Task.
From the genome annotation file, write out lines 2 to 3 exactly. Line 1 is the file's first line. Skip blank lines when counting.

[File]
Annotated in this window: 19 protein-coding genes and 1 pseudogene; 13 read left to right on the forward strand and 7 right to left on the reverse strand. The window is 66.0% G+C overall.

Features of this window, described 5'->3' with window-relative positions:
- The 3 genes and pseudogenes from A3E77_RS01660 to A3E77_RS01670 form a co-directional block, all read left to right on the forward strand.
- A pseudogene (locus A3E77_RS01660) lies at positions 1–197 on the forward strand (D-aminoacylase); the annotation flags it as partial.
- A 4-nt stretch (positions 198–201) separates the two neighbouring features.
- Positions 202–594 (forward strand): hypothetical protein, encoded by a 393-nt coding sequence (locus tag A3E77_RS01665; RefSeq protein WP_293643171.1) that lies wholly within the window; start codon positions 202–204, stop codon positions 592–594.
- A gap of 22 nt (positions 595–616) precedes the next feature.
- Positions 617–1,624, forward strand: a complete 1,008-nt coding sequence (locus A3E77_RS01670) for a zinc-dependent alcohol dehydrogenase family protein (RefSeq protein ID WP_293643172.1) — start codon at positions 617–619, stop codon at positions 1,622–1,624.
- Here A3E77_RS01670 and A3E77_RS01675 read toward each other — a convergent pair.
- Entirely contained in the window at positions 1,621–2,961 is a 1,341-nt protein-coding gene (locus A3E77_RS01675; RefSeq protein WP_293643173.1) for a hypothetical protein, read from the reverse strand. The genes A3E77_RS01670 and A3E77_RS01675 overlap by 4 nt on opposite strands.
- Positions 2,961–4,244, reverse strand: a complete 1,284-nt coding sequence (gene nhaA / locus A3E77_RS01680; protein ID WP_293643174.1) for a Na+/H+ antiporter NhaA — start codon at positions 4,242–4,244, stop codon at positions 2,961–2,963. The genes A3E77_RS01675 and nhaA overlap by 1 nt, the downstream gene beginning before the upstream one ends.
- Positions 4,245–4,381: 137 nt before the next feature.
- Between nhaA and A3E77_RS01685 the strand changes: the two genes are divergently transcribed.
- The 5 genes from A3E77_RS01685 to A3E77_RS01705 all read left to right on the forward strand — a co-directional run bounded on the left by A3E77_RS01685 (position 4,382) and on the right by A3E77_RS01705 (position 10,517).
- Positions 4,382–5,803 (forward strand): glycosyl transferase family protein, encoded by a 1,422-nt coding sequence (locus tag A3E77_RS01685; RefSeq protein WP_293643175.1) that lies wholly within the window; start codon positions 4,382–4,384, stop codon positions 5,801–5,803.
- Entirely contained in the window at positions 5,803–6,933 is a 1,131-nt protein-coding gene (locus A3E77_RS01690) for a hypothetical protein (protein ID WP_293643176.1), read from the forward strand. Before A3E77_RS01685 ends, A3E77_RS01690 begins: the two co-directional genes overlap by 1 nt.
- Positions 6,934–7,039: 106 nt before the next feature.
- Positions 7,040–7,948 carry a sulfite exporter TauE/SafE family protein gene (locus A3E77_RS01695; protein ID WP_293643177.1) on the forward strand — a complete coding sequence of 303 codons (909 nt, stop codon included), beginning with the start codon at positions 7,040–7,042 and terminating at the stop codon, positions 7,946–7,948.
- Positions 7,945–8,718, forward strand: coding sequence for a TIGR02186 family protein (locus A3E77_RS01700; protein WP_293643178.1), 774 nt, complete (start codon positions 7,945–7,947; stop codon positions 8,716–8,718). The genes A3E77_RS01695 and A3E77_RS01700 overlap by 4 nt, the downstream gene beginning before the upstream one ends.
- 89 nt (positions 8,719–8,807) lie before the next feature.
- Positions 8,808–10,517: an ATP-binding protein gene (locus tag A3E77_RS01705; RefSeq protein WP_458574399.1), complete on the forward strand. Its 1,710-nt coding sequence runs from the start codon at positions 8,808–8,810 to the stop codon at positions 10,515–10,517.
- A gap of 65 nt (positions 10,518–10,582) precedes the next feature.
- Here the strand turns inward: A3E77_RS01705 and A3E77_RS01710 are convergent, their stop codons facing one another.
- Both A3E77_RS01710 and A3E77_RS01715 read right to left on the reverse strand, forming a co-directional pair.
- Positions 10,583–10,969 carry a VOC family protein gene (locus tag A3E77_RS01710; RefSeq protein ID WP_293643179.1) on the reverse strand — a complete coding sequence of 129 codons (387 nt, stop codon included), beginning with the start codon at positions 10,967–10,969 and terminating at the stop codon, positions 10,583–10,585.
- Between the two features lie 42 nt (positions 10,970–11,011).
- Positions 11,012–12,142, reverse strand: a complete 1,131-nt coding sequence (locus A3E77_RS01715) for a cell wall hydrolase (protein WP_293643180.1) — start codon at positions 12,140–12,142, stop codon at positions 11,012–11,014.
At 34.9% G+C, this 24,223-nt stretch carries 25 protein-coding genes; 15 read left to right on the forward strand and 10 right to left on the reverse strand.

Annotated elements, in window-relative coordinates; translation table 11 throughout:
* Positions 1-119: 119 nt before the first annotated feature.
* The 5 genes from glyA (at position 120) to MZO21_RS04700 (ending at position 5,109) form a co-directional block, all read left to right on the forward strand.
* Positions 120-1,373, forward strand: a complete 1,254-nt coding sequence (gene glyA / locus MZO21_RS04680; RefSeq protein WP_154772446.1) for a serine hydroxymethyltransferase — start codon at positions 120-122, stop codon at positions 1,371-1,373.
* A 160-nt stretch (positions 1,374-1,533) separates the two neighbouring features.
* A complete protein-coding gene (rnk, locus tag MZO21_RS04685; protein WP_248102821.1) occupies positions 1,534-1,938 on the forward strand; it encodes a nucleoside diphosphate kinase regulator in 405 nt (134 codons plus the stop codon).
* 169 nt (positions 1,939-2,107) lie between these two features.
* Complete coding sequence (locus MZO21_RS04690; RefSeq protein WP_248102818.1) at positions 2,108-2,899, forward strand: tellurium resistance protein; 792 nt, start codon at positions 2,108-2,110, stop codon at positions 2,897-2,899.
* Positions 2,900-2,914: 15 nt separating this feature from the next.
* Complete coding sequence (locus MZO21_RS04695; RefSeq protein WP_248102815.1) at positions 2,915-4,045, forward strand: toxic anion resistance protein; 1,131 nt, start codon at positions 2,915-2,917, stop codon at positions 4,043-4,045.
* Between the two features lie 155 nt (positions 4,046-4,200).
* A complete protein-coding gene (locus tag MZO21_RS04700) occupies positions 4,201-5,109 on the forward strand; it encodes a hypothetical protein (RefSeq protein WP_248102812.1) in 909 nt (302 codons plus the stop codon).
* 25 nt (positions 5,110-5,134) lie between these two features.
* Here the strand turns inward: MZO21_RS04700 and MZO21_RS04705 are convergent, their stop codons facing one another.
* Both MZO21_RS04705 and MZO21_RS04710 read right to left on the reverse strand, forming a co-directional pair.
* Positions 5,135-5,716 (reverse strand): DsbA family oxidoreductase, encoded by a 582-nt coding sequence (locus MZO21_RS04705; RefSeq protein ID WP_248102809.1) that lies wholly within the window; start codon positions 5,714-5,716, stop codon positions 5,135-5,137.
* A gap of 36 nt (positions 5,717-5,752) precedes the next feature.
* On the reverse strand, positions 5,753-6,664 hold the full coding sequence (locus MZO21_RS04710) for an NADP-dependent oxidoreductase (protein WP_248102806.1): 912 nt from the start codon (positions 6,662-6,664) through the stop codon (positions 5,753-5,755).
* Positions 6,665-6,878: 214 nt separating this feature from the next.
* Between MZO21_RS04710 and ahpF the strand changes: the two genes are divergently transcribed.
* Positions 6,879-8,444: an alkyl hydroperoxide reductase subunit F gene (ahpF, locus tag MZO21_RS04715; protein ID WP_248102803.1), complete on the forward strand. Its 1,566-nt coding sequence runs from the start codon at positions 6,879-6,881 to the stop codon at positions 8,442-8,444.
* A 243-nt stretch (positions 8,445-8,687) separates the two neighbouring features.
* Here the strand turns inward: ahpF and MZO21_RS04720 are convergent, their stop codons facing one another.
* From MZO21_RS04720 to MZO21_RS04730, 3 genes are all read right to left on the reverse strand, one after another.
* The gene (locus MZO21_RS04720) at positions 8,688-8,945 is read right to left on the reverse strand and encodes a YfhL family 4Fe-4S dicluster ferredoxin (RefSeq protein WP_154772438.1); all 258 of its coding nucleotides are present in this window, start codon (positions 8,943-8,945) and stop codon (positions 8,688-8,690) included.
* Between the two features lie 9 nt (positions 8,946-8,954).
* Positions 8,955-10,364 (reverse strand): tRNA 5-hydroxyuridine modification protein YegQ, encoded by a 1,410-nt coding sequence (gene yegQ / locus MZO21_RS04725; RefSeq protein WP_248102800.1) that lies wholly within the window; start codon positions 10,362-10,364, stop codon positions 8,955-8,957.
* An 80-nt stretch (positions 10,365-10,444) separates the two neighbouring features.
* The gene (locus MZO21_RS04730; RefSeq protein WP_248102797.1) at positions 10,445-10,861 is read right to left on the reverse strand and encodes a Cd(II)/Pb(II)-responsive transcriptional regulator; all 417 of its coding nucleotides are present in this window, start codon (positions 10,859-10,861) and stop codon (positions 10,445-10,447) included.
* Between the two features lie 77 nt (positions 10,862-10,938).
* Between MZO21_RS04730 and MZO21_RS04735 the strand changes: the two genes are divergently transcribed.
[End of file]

Features of this window, described 5'->3' with window-relative positions:
- The 3 genes and pseudogenes from A3E77_RS01660 to A3E77_RS01670 form a co-directional block, all read left to right on the forward strand.